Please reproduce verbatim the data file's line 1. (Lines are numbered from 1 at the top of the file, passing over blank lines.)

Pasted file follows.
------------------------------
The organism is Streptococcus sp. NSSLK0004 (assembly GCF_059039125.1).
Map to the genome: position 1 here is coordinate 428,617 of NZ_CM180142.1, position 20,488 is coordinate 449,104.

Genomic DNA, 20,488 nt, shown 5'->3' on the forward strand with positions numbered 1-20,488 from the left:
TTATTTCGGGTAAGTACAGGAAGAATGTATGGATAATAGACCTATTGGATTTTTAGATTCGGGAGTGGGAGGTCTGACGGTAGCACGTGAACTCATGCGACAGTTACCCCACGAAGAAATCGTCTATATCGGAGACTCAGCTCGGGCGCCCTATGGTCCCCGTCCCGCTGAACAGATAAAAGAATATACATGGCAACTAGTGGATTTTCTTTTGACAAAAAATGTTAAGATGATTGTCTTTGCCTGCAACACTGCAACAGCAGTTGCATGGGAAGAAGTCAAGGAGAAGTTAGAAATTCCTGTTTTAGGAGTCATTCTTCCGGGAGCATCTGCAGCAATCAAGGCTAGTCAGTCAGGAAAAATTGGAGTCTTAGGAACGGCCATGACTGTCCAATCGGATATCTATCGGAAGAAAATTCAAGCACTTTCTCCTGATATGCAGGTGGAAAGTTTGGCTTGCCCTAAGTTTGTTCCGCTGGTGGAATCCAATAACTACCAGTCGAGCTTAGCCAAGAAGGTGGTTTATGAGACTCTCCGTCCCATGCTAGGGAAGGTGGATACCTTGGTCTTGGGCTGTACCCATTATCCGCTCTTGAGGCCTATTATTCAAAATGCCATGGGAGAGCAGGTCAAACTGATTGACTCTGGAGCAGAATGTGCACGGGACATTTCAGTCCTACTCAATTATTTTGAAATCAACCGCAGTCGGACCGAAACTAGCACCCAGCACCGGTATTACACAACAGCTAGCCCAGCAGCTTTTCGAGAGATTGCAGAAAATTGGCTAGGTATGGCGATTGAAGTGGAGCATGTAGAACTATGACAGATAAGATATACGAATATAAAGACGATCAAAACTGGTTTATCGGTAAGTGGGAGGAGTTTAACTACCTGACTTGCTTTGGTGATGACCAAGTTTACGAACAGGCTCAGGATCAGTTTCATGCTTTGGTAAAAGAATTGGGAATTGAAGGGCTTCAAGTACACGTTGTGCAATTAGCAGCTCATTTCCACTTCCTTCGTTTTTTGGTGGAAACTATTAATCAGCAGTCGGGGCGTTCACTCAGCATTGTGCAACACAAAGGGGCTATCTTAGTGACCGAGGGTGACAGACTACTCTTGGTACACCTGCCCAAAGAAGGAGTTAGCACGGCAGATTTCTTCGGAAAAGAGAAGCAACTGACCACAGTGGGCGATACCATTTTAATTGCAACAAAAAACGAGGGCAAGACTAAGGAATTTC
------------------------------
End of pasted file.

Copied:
The organism is Streptococcus sp. NSSLK0004 (assembly GCF_059039125.1).